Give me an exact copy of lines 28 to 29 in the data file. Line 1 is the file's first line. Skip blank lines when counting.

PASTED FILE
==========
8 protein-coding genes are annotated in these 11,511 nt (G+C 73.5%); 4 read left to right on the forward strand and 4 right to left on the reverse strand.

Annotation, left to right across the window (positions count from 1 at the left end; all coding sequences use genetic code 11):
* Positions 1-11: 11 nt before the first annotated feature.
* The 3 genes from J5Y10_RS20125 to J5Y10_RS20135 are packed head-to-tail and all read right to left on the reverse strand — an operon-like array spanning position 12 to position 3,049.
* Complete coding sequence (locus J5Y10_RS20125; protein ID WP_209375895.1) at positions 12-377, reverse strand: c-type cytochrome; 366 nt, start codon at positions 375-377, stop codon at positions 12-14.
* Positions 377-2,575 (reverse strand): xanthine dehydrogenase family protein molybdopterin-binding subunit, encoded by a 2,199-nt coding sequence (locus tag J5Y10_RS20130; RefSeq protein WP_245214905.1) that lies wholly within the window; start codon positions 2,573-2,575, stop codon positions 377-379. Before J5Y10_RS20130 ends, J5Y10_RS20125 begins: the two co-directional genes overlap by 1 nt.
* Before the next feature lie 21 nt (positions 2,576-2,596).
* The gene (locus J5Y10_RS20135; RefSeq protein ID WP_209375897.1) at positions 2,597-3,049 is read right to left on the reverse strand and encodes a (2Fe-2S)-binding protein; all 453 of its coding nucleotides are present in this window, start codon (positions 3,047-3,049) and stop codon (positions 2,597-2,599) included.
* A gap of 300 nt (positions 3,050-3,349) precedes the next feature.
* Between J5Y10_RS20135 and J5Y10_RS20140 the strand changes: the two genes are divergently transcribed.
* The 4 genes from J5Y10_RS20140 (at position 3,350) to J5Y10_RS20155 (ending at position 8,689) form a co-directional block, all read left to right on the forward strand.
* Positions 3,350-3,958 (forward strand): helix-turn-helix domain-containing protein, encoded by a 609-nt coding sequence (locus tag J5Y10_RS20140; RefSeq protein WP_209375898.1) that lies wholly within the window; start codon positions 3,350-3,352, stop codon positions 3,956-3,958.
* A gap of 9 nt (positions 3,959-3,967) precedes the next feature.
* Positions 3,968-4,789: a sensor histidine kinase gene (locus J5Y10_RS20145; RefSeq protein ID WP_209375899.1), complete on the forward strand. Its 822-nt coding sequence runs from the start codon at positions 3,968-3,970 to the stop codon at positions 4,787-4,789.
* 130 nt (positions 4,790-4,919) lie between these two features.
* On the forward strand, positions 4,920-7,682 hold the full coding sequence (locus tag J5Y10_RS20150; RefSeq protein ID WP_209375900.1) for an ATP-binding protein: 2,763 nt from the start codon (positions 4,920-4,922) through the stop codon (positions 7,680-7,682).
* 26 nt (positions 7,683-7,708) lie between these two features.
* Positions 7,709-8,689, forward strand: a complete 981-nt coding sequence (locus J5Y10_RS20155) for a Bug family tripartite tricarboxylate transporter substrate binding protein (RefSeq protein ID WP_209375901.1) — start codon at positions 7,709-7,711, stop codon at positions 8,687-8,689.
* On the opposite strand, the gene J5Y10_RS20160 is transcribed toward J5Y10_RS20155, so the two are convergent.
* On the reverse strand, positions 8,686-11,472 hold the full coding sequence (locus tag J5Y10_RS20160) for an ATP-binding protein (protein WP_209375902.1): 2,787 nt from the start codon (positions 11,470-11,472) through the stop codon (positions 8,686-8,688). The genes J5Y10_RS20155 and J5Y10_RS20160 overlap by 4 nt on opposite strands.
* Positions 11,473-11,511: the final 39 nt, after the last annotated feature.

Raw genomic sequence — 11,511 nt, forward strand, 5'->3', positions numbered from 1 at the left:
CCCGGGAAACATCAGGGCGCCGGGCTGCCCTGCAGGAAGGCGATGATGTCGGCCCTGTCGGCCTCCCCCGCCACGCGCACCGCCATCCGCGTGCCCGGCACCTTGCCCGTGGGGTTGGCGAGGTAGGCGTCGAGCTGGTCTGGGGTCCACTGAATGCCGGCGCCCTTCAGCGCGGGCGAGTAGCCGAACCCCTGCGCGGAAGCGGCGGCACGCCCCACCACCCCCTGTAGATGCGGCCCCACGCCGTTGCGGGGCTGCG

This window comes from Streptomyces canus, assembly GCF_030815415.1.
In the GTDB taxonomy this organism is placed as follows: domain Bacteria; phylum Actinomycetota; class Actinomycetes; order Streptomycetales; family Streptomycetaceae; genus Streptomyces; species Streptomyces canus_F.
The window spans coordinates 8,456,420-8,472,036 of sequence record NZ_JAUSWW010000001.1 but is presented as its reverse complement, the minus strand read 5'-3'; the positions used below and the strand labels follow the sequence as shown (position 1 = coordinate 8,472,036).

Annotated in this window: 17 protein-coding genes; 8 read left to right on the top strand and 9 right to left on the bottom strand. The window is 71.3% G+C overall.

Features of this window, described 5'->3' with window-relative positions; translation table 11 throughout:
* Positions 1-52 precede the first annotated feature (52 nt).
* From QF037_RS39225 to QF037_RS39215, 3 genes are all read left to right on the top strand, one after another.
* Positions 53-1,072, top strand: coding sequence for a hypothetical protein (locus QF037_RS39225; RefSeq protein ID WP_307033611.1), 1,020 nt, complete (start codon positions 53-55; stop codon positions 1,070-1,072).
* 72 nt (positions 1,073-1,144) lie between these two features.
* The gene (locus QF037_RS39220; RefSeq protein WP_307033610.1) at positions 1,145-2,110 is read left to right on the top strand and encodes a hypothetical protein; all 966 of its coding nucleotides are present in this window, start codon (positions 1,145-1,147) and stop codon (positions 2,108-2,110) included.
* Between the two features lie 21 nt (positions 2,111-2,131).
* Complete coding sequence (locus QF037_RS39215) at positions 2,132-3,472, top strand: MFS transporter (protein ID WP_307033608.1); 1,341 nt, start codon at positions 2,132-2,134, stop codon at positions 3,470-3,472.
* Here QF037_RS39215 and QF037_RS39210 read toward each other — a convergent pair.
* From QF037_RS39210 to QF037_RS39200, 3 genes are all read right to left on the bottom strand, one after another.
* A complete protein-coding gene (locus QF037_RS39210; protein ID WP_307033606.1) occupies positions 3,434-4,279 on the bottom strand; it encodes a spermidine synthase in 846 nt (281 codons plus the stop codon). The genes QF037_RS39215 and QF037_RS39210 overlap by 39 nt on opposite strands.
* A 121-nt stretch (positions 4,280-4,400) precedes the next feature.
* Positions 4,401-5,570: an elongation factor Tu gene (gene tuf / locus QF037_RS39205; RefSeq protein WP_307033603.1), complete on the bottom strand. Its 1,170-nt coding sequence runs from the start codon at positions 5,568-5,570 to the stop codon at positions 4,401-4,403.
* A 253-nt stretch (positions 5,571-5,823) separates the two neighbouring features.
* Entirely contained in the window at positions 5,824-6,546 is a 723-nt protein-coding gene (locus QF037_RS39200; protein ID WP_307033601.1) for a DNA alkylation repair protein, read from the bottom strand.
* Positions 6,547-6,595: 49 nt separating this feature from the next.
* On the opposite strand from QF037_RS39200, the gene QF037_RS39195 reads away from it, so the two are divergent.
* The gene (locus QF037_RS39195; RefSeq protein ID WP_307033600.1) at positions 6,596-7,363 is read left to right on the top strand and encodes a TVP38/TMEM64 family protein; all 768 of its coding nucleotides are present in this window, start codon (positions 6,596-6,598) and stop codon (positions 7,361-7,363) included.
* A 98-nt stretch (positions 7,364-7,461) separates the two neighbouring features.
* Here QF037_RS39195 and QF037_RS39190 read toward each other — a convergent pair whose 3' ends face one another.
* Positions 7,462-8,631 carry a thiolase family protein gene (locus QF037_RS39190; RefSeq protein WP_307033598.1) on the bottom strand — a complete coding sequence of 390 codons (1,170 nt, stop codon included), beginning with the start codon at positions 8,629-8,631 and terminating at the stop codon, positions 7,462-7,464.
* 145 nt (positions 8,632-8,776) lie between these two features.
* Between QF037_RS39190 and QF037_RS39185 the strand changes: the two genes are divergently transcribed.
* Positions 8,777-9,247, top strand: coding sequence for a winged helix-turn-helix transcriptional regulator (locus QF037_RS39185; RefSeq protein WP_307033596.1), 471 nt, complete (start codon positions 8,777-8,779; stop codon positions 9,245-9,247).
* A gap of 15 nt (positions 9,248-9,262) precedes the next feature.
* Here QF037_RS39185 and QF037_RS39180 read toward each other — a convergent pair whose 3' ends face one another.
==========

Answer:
Features of this window, described 5'->3' with window-relative positions; translation table 11 throughout:
* Positions 1-52 precede the first annotated feature (52 nt).